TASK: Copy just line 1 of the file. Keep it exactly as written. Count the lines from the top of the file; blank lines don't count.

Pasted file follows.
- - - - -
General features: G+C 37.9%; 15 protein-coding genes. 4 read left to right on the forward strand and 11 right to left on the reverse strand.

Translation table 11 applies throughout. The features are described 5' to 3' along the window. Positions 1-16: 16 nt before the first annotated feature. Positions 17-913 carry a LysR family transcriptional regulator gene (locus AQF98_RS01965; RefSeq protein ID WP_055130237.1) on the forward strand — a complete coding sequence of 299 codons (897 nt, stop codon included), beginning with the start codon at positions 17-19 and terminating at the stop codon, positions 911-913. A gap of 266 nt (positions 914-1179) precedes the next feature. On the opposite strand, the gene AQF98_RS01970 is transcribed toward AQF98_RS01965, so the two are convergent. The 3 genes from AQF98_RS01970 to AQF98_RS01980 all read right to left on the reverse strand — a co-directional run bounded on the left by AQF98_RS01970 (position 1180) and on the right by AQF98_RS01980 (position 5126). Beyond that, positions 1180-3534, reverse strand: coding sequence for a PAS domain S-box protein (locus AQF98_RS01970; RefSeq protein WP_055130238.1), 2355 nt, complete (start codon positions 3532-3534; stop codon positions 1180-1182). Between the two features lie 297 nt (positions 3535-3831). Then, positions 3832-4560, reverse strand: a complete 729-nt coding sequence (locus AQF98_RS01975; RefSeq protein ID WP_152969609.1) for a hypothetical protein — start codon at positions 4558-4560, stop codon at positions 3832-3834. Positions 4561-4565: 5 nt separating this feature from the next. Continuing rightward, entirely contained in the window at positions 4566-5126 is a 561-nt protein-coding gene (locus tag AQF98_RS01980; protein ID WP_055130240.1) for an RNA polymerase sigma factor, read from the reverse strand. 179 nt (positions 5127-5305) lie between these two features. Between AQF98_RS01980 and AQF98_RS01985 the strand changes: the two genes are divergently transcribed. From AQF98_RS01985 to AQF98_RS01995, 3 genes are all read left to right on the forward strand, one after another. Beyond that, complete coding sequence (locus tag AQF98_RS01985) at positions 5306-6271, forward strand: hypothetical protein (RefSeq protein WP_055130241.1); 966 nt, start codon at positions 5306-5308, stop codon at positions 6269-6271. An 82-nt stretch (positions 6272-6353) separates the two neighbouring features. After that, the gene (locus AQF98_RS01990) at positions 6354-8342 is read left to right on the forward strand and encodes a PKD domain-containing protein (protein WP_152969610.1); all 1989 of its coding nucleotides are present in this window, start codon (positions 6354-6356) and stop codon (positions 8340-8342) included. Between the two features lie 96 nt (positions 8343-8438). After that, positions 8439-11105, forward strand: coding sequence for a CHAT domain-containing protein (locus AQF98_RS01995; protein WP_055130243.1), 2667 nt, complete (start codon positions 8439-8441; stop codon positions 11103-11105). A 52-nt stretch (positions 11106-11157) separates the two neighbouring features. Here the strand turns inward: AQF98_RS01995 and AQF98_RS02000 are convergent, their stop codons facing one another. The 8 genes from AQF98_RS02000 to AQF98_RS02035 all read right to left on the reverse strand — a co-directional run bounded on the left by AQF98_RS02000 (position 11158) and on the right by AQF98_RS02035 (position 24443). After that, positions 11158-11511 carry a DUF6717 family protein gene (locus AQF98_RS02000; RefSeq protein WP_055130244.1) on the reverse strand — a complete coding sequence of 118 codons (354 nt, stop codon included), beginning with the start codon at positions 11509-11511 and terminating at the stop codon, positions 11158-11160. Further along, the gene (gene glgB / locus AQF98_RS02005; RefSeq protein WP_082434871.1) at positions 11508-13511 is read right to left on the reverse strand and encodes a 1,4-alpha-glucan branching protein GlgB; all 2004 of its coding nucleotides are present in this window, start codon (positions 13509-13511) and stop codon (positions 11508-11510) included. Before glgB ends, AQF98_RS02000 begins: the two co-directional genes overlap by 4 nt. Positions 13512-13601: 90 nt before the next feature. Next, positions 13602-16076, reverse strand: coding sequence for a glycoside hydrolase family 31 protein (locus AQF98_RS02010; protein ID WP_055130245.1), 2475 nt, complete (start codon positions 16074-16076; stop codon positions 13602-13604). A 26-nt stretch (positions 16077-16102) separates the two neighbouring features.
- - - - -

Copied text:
General features: G+C 37.9%; 15 protein-coding genes. 4 read left to right on the forward strand and 11 right to left on the reverse strand.